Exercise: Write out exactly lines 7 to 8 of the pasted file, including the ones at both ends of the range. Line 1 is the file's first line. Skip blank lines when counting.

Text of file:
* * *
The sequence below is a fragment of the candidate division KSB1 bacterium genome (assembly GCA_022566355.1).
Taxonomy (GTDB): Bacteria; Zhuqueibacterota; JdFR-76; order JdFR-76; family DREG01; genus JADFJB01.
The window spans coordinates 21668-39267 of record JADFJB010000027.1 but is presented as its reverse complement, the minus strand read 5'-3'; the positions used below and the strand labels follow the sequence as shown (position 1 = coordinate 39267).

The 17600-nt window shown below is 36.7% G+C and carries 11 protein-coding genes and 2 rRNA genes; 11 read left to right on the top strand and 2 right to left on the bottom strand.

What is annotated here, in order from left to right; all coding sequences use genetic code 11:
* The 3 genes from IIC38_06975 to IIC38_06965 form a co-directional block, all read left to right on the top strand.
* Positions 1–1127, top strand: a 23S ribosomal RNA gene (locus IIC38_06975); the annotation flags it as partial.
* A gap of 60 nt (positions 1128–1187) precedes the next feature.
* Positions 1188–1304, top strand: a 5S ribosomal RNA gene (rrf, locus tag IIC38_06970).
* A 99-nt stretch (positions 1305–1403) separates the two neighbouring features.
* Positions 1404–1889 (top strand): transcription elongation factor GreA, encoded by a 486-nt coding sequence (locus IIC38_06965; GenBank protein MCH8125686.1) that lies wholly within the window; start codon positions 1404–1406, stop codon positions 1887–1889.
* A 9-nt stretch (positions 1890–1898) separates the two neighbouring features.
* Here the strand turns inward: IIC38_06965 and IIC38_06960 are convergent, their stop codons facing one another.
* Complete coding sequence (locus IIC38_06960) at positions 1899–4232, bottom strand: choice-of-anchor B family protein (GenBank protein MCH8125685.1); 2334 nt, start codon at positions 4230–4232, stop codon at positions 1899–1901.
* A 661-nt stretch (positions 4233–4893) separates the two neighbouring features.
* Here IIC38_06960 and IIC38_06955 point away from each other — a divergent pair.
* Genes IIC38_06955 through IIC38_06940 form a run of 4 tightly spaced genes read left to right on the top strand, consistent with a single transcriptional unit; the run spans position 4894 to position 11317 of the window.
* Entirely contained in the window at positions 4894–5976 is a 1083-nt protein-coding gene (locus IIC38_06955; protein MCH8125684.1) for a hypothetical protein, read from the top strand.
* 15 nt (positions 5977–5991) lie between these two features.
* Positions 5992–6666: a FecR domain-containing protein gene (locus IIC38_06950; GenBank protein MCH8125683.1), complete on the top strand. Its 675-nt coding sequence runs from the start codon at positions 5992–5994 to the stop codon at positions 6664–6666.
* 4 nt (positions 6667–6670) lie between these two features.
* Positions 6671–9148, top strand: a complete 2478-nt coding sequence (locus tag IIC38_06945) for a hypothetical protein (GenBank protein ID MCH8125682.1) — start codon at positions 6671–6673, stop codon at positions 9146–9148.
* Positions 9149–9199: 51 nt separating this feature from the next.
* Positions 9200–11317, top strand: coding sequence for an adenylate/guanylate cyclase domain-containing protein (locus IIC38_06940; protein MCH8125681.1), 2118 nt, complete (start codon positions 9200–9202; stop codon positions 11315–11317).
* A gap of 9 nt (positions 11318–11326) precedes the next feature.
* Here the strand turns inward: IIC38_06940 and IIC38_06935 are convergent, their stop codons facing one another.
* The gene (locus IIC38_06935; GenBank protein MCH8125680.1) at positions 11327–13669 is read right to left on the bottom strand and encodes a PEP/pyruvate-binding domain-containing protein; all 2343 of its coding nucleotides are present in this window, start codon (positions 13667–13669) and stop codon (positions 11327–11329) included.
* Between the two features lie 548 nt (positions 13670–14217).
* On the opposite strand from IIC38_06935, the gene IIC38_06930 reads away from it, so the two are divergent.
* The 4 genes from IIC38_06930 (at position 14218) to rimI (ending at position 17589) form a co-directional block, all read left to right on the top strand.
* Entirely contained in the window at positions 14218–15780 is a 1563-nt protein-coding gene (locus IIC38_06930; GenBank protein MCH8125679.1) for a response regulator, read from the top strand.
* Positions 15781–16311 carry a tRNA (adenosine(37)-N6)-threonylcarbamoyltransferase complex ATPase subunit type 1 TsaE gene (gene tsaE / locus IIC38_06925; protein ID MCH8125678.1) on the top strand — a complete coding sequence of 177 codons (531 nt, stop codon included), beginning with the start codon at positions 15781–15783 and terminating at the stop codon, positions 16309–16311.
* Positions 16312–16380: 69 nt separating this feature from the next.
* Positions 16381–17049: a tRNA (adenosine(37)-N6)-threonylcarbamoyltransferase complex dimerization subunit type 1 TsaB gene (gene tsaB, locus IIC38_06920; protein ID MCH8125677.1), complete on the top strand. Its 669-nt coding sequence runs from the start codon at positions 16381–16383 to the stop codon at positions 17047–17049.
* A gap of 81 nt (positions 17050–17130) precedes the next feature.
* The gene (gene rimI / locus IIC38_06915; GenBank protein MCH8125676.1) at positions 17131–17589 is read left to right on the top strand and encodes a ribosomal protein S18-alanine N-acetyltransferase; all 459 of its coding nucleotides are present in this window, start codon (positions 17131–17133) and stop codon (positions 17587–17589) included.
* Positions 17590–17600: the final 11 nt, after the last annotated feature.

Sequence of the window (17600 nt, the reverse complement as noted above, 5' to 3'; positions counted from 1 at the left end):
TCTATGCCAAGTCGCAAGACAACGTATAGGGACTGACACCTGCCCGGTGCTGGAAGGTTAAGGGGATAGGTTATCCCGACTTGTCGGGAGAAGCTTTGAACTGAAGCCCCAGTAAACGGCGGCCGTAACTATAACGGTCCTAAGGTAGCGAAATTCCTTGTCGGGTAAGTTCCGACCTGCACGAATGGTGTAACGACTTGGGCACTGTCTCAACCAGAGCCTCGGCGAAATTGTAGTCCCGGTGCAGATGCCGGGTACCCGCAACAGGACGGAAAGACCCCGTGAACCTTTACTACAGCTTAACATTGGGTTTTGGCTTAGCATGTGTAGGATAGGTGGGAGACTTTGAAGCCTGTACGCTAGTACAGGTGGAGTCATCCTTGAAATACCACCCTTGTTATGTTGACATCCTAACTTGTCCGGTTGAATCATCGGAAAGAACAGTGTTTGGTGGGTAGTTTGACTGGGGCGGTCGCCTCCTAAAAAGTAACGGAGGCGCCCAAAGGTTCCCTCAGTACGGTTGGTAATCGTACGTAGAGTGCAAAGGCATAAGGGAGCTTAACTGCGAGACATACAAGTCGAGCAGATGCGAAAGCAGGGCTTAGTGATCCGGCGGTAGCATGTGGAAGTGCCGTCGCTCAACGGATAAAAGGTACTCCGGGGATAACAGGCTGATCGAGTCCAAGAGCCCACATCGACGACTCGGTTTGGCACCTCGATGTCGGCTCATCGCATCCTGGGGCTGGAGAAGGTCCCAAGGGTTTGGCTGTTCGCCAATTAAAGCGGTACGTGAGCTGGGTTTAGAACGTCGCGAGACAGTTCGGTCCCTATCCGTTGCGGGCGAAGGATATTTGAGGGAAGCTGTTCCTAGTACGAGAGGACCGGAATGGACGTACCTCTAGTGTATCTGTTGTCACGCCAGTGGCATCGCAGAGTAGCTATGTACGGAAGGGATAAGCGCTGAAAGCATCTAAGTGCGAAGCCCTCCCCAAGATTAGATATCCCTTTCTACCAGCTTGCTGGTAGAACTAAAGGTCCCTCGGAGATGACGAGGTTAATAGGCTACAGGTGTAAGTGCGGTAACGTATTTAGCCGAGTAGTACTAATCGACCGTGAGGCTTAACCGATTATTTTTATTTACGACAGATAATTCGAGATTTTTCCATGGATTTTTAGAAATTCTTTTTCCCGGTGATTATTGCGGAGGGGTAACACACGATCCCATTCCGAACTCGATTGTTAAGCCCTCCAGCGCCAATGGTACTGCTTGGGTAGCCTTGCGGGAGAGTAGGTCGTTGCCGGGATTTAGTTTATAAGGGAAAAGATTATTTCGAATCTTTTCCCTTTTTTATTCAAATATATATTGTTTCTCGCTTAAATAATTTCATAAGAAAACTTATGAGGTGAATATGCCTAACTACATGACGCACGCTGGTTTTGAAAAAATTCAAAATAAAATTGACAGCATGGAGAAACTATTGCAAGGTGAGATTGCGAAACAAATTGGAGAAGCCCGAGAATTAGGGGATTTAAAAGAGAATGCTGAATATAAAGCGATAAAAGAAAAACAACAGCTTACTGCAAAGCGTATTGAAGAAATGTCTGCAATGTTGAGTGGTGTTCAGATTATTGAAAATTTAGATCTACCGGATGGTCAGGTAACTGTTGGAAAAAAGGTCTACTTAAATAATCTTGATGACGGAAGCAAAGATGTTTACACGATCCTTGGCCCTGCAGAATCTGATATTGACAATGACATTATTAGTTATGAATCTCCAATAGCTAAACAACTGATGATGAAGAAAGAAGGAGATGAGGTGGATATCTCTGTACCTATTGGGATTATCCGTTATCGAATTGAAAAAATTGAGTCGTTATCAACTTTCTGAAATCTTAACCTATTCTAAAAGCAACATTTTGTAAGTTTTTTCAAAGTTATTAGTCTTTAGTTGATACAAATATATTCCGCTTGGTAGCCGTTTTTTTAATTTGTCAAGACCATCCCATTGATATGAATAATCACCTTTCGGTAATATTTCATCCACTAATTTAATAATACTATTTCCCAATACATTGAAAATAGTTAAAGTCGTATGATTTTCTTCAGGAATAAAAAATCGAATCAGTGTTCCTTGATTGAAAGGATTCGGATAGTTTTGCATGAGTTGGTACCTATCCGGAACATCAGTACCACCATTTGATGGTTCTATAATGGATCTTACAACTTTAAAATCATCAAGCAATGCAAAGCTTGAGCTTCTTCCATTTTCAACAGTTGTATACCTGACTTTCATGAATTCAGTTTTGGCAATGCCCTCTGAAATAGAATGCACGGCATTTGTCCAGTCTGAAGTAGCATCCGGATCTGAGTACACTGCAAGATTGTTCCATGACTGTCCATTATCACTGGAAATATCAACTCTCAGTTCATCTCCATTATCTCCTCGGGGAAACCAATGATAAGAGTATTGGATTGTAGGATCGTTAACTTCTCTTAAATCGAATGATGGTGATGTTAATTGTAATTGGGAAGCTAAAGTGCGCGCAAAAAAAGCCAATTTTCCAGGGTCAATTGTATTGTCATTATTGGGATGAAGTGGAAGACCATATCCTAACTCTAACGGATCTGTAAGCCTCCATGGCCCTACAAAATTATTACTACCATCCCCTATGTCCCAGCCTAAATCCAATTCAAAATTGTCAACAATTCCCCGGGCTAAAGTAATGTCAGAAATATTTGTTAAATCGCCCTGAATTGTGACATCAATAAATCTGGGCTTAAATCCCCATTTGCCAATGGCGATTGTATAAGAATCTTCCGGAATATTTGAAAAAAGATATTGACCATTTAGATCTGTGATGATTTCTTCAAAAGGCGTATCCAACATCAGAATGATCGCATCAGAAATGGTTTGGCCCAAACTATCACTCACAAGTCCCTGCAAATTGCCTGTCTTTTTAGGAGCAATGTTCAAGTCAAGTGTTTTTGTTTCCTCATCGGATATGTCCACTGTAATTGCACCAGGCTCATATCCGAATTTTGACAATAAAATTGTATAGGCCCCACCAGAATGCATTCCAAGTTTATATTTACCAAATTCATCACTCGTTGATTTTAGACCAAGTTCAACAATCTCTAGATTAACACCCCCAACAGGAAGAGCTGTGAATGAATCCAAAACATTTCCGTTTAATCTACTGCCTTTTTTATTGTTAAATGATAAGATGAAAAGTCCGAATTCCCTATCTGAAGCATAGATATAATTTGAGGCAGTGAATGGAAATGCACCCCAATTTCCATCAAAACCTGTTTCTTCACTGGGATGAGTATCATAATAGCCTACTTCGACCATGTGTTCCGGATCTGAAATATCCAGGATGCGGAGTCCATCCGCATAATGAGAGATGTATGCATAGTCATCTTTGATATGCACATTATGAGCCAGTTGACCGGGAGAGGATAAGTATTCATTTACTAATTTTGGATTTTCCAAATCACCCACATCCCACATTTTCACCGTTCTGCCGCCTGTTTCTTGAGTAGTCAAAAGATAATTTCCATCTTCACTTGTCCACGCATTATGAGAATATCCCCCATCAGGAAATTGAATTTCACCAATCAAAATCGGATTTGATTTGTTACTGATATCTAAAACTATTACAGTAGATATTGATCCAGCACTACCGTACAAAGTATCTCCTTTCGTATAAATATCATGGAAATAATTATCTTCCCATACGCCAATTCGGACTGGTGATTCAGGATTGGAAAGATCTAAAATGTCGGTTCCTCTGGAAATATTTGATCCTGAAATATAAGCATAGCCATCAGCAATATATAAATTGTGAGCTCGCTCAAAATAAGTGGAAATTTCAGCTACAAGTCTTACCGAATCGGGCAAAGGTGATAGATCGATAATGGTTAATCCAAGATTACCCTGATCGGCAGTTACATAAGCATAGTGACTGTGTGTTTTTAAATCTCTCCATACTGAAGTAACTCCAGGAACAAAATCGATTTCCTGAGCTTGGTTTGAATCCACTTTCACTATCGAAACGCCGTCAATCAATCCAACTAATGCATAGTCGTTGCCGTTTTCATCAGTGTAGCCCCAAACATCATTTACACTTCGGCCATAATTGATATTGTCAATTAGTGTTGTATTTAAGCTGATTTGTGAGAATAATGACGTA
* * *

* Positions 1–1127, top strand: a 23S ribosomal RNA gene (locus IIC38_06975); the annotation flags it as partial.
* A gap of 60 nt (positions 1128–1187) precedes the next feature.